K. Naudts, J. Ryder, M. J. McGrath, J. Otto, Y. Chen, A. Valade, V. Bellasen, G. Berhongaray, G. Bönisch, M. Campioli, J. Ghattas, T. De Groote, V. Haverd, J. Kattge, N. MacBean, F. Maignan, P. Merilä, J. Penuelas, P. Peylin, B. Pinty, H. Pretzsch, E. D. Schulze, D. Solyga, N. Vuichard, Y. Yan, and S. Luyssaert Geosci. Model Dev. Discuss., 7, 8565-8647, 2014 AbstractDiscussion Paper (PDF, 1482 KB)Interactive Discussion (Open, 2 Comments)Manuscript under review for GMD
05 Dec 2014
A dynamic marine iron cycle module coupled to the University of Victoria Earth System Model: the Kiel Marine Biogeochemical Model 2 (KMBM2) for UVic 2.9
Summary: In this paper we find that including the marine cycle of the phytoplankton nutrient iron in a global climate model improves the agreement between observed and simulated nutrient concentrations in the ocean and that a better description of the source of iron from the sediment to the ocean is more important than of iron-containing dust deposition. Finally, we find that the response of the iron cycle to climate warming affects the phytoplankton growth and nutrient cycles.
Twelve-month, 12 km resolution North American WRF-Chem v3.4 air quality simulation: performance evaluation
Summary: We evaluate the predictive performance of a 12-month, 12-km horizontal resolution WRF-Chem air quality model simulation for the contiguous United States. Model performance is comparable to other contemporary models used for regulatory and health-effects analysis, with 12% bias for daytime ozone and -1% bias for fine particulate matter (PM2.5). Performance for PM2.5 is worse in winter and in the western U.S. than in other seasons and regions, suggesting opportunities for future model development.
Tuning and assessment of the HYCOM-NORWECOM V2.1 modeling system
Summary: Biogeochemical models are increasingly used in forecasting systems. They provide parameter fields such as nutrients, chlorophyll and oxygen for scientific use and for marine management. This paper describes a model currently used for forecasting the North Atlantic and Arctic on a weekly basis and the evaluation of this model against observations. The model provides reliable fields of nutrients, while the predicted phytoplankton fields are still connected
til large uncertainties.
Development of efficient GPU parallelization of WRF Yonsei University planetary boundary layer scheme
Summary: To expedite weather research and prediction, we have put tremendous effort into developing an accelerated implementation of the entire WRF model using GPU massive parallel computing architecture. This paper presents our efficient GPU-based design on WRF YSU PBL scheme. Using one NVIDIA Tesla K40 GPU, the GPU-based YSU PBL scheme achieves a speedup of 193x with respect to its runtime on one CPU core. We can even boost the speedup to 360x with respect to one CPU core as two K40 GPUs are applied.
M. Huang, J. Mielikainen, B. Huang, H. Chen, H.-L. A. Huang, and M. D. Goldberg Geosci. Model Dev. Discuss., 7, 8031-8077, 2014 AbstractDiscussion Paper (PDF, 2612 KB)Interactive Discussion (Open, 0 Comments)Manuscript under review for GMD
21 Nov 2014
Modelling climate change responses in tropical forests: similar productivity estimates across five models, but different mechanisms and responses
Summary: This study evaluates the capability of five vegetation models to simulate the response of forest productivity to changes in temperature and drought, using data collected from an Amazonian forest. This study concludes that model consistencies in the responses of net canopy carbon production to temperature and precipitation change were the result of inconsistent modelled leaf scale process responses and substantial variation in modelled leaf area responses.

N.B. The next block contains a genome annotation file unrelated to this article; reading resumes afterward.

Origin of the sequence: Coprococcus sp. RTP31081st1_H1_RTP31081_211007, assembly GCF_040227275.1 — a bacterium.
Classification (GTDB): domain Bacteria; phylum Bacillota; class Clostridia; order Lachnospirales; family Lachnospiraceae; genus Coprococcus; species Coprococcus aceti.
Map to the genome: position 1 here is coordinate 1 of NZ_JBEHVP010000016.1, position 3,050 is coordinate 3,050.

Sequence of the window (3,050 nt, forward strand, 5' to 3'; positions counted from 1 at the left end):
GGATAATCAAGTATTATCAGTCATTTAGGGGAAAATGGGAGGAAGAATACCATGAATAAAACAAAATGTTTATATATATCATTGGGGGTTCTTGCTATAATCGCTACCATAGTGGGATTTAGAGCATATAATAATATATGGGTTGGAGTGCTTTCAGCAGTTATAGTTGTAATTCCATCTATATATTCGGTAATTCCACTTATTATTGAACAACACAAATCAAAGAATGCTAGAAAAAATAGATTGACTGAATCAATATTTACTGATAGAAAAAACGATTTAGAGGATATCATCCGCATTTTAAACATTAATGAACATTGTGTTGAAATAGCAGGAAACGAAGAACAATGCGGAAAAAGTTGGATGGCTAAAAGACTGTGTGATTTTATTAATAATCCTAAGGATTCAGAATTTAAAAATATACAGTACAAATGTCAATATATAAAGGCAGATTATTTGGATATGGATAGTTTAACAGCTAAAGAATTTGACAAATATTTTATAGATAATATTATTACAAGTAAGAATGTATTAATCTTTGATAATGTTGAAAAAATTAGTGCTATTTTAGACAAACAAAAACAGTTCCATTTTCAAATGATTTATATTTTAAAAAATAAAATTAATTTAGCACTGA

L. Rowland, A. Harper, B. O. Christoffersen, D. R. Galbraith, H. M. A. Imbuzeiro, T. L. Powell, C. Doughty, N. M. Levine, Y. Malhi, S. R. Saleska, P. R. Moorcroft, P. Meir, and M. Williams Geosci. Model Dev. Discuss., 7, 7823-7859, 2014 AbstractDiscussion Paper (PDF, 1556 KB)Supplement (1042 KB)Interactive Discussion (Open, 1 Comment)Manuscript under review for GMD
19 Nov 2014
Verifications of the nonlinear numerical model and polarization relations of atmospheric acoustic-gravity waves
Summary: We performed high-resolution numerical simulations of nonlinear acoustic-gravity waves (AGWs) at altitudes 0 – 500 km and compared them with analytical polarization relations of linear AGW theory. After some transition time, t > te, the numbers of numerically simulated and analytical pairs of AGW parameters, which are equal with confidence 95%, are larger at altitudes 30 - 60 km and are smaller at t < te. The differences reveal circumstances, when numerical simulations of waves are required.
Summary: This paper provides a full GPU accelerated solution of mpiPOM. We design and implement several optimizing methods:
(i) computation optimization in a single GPU
(ii) communication optimization among multiple GPUs
(iii) I/O optimization between a hybrid GPU and CPU.
Our experimental results indicate that the performance of the gpuPOM on a workstation containing 4 GPUs is comparable to a powerful cluster with 408 CPU cores and it reduces the energy consumption by 6.8 times.
Thermo-hydro-mechanical processes in fractured rock formations during glacial advance
Summary: The paper examines the coupled thermo-hydro-mechanical (THM) processes that develop in a fractured rock region within a fluid-saturated rock mass due to loads imposed by an advancing glacier. This scenario needs to be examined in order to assess the suitability of potential sites for the location of deep geologic repositories for the storage of high-level nuclear waste. The THM processes are examined using a computational multiphysics approach.